The United Nations must “review Israel’s status as a law-abiding member of the United Nations”, UN Human Rights Council special investigator Michael Lynk said on October 26.
Lynk spoke at a press conference in New York in advance of his presentation to the Third Committee on October 27 in which he outlined violence and lack of accountability, collective punishment and forcible transfers, and the denial of right to development as the chief violations of human rights in the Palestinian territories occupied by Israel.
He proposed a UN General Assembly resolution that asked the International Court of Justice at The Hague to issue an advisory opinion on whether Israel’s occupation was illegal, as the difference between a legal and an illegal occupation defines the sanction tools that the UN could use against it.
“Now we regard Israel as the lawful occupant of the Palestinian territories, albeit with a range illegal features to it,” Lynk said. “If we now change that from being a lawful occupant to an illegal occupant, that raises the pressure on what the international community would now be obliged to do under its [new] obligation on non-cooperation with Israel in the continuation.”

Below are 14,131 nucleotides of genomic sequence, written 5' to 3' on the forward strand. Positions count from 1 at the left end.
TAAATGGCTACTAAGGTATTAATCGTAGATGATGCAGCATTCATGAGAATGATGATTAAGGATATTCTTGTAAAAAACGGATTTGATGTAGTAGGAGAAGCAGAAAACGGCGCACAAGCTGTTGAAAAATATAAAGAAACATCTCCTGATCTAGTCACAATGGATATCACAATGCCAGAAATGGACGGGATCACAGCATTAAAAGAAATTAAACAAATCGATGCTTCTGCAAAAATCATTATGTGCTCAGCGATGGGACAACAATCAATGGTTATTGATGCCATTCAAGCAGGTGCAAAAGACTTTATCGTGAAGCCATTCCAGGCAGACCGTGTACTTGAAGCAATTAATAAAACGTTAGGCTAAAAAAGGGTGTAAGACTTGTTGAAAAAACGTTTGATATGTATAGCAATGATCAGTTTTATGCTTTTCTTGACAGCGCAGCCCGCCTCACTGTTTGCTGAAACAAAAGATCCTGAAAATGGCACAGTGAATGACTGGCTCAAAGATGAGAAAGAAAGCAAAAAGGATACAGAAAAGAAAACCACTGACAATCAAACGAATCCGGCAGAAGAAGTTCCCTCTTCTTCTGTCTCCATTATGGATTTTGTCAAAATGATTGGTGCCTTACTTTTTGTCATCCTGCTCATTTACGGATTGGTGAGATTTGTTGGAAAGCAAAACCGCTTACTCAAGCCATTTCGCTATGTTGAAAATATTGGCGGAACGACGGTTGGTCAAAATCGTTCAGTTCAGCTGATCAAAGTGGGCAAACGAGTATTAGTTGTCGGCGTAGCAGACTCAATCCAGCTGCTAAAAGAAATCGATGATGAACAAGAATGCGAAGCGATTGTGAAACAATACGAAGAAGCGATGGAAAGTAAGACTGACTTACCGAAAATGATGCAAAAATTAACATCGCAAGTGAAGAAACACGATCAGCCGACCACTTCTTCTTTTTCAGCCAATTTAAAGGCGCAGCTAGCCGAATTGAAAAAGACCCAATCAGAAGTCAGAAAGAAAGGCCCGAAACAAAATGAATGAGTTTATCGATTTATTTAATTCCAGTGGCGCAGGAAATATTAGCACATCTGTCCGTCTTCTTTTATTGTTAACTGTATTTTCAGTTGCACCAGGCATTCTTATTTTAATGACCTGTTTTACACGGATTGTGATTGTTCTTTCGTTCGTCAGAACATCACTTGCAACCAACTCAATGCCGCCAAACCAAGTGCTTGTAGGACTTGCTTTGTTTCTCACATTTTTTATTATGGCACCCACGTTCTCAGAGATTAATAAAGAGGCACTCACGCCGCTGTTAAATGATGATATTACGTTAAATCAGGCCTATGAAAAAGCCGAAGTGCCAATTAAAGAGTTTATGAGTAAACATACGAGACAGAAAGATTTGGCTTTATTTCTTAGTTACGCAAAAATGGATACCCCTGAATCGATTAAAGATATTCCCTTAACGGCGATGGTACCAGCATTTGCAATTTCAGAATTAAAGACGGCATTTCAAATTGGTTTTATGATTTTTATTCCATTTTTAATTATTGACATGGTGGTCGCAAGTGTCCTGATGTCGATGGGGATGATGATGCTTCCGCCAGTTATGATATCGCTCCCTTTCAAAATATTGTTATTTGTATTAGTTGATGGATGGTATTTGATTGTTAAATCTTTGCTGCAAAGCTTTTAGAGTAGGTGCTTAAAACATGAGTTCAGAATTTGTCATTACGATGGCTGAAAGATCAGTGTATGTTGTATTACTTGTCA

Such a declaration is unusual, but was done in 1971 when the International Court of Justice issued an advisory opinion that South Africa’s administration of Namibia was illegal, Lynk said.
Should Israel’s occupation be declared unlawful, then the UN could consider making use of the Uniting for Peace resolution, which could give the UN General Assembly the power to sanction Israel. Such a move would isolate Israel internationally by way of forcing it to end its “occupation” of Palestinian territories, Lynk said
“Israel is not North Korea,” in that its economy is dependent on international trade, particularly the US and Europe, Lynk said. This fact can empower the global community to force change, he added.